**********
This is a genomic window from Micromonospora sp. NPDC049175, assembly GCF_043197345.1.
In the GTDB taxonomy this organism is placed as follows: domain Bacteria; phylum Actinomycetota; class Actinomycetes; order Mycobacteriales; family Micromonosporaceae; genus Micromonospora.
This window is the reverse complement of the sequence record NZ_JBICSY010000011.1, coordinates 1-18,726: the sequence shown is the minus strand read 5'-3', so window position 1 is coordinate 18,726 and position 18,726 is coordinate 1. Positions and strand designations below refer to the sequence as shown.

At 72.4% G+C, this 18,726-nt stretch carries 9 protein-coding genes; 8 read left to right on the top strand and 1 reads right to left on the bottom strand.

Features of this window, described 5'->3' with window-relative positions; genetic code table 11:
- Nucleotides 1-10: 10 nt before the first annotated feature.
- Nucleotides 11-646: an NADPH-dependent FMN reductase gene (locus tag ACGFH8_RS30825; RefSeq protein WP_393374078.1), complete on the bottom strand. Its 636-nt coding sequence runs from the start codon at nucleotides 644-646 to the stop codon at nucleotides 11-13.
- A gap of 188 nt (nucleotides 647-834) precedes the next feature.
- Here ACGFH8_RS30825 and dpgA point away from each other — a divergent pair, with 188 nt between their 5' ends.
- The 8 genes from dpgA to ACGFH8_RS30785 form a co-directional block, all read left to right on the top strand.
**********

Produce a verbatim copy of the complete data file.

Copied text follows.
This is a genomic window from Micromonospora sp. NPDC049175, assembly GCF_043197345.1.
In the GTDB taxonomy this organism is placed as follows: domain Bacteria; phylum Actinomycetota; class Actinomycetes; order Mycobacteriales; family Micromonosporaceae; genus Micromonospora.
This window is the reverse complement of the sequence record NZ_JBICSY010000011.1, coordinates 1-18,726: the sequence shown is the minus strand read 5'-3', so window position 1 is coordinate 18,726 and position 18,726 is coordinate 1. Positions and strand designations below refer to the sequence as shown.

At 72.4% G+C, this 18,726-nt stretch carries 9 protein-coding genes; 8 read left to right on the top strand and 1 reads right to left on the bottom strand.

Features of this window, described 5'->3' with window-relative positions; genetic code table 11:
- Nucleotides 1-10: 10 nt before the first annotated feature.
- Nucleotides 11-646: an NADPH-dependent FMN reductase gene (locus tag ACGFH8_RS30825; RefSeq protein WP_393374078.1), complete on the bottom strand. Its 636-nt coding sequence runs from the start codon at nucleotides 644-646 to the stop codon at nucleotides 11-13.
- A gap of 188 nt (nucleotides 647-834) precedes the next feature.
- Here ACGFH8_RS30825 and dpgA point away from each other — a divergent pair, with 188 nt between their 5' ends.
- The 8 genes from dpgA to ACGFH8_RS30785 form a co-directional block, all read left to right on the top strand.